Failure to thrive is a term that describes children whose current weight, or rate of weight gain, is much lower than other children of similar age and gender. Failure to thrive (FTT) is considered a medical condition rather than a disease. Children are considered as failing to thrive when their rate of growth does not meet the expected growth rate for a child their age. Many factors, including race and genetics, may influence that growth.
Infants normally lose around 10% of their weight in the first few days of life; but gain it back within two weeks. The average full-term baby doubles its weight by 6 months and triples its weight by one year. Children with failure to thrive will lose weight, or do not gain weight as expected.
Failure to thrive may have several underlying causes: organic, caused by a medical disorder, or inorganic, cause by a caregiver’s actions. Both often appear together.
Organic causes of FTT may include:
- Premature birth.
- Maternal smoking, alcohol use, or illicit drugs during pregnancy.
- Mechanical problems resulting from a poor ability to suck or swallow.
- Poor appetite:
- Inadequate intake.
- Excessive vomiting cause by obstruction of gastroesophageal reflux (GERD)
- Poor absorption of food such as milk allergies.
- Inability of the body to use absorbed nutrients (cystic fibrosis, diarrhea, liver disease, celiac).
- Increased loss of nutrients.
Examples of inorganic causes of FTT include:
- Poor feeding skills of the parent such as insufficient age-appropriate solid foods for babies and toddlers.
- Inability to produce enough breast milk.
- Dysfunctional family interactions (neglect, abuse, emotional deprivation).
- Lack of social support.
- Lack of parenting preparation.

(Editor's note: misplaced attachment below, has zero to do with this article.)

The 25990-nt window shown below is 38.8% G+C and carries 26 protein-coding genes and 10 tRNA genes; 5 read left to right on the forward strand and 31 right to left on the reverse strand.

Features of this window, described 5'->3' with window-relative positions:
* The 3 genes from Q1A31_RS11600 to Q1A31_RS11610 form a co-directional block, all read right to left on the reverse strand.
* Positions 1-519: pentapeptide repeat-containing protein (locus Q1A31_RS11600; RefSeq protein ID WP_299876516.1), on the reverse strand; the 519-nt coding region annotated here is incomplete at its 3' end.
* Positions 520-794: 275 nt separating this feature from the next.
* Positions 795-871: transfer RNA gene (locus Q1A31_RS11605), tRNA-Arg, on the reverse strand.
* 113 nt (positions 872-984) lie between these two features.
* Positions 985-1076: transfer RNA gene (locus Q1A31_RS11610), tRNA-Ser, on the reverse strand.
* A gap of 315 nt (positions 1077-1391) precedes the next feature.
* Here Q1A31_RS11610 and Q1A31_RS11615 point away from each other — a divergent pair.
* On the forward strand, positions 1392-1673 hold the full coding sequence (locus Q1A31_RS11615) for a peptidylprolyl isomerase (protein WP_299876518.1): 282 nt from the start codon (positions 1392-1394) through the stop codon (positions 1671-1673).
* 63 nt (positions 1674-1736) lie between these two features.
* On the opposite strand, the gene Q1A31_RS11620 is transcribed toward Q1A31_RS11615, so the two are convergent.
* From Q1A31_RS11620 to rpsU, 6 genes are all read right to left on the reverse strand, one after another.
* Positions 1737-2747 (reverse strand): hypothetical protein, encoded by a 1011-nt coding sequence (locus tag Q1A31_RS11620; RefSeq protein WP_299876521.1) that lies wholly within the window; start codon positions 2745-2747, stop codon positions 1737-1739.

Symptoms to failure to thrive include:
- Height, weight, and head circumference in a infant or young child not progressing as expected on growth charts.
- Weight lower than 3rd percentile (outlined in growth charts) or 20% below the ideal weight for their height.
- Growth slowed or stopped after a previously established growth curve.
- Developmental milestones such as rolling over, sitting, standing and walking not reached.
- Delayed social and mental skills.
- Excessive crying or sleepiness.
- Delayed development of secondary sexual traits in adolescents.
If a baby doesn’t gain weight for 3 consecutive months during the first year of life, doctors usually become concerned. Doctors diagnose failure to thrive by using standard growth charts to plot weight, length, and head circumference. Children who fall below a certain weight range for their age, or who are failing to gain weight, will be further examined.
The following tests may be done:
- complete blood count (CBC)
- Electrolyte tests
- Additional tests if a particular disease or disorder is suspect.
To determine if a child is receiving enough food, the doctor may have a dietitian do a calorie count by asking the parents what the child eats every day. Talking to the parents may also help identify any problems at home such as feeding difficulties, neglect, poverty, household stress, etc.
Children with failure to thrive need the help of their parents and doctor. Other medical professionals may be included in the child’s treatment. A nutritionist may evaluate the child’s dietary needs. An occupational or speech therapist may be needed to help with the child’s feeding behaviors and address any sucking or swallowing problems. If there is a disease or disorder causing the problem, specialists such as a cardiologist, neurologist, or gastroenterologist may also be part of the child’s treatment plan.
Proper eating will help the child grow at the same rate as other children around the same age. Some of the dietary changes that can be made include:
- Learning to mix formula properly
- Learning to eat several small meals per day
- Boosting the calories of healthy foods
- Limiting sweetened beverages
- Establishing feeding/meal schedule
- Addressing behavioral issues such as refusal to eat certain foods
Our registered and licensed dietitians have experience in helping with this diagnosis. Please call (865) 546-3998.